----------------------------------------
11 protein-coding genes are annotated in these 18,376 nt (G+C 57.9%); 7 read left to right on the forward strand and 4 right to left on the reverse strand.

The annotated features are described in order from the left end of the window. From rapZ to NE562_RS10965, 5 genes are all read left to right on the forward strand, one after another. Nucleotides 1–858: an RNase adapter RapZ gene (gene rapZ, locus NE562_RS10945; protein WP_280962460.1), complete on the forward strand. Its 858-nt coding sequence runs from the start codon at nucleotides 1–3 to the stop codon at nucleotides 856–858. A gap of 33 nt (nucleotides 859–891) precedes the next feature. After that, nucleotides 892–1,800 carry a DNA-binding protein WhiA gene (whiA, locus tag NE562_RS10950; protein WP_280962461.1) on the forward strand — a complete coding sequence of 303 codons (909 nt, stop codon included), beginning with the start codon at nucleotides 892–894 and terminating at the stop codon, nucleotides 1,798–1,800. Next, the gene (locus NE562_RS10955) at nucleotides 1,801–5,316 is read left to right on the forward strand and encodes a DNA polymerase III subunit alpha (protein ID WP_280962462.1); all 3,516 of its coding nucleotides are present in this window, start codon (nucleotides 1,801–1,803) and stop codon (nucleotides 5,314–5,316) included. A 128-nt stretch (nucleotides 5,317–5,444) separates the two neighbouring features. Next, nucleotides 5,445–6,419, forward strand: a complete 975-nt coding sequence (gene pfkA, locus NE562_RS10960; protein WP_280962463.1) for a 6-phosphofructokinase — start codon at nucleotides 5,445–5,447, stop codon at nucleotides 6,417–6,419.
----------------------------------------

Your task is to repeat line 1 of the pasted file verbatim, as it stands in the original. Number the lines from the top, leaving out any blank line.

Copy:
11 protein-coding genes are annotated in these 18,376 nt (G+C 57.9%); 7 read left to right on the forward strand and 4 right to left on the reverse strand.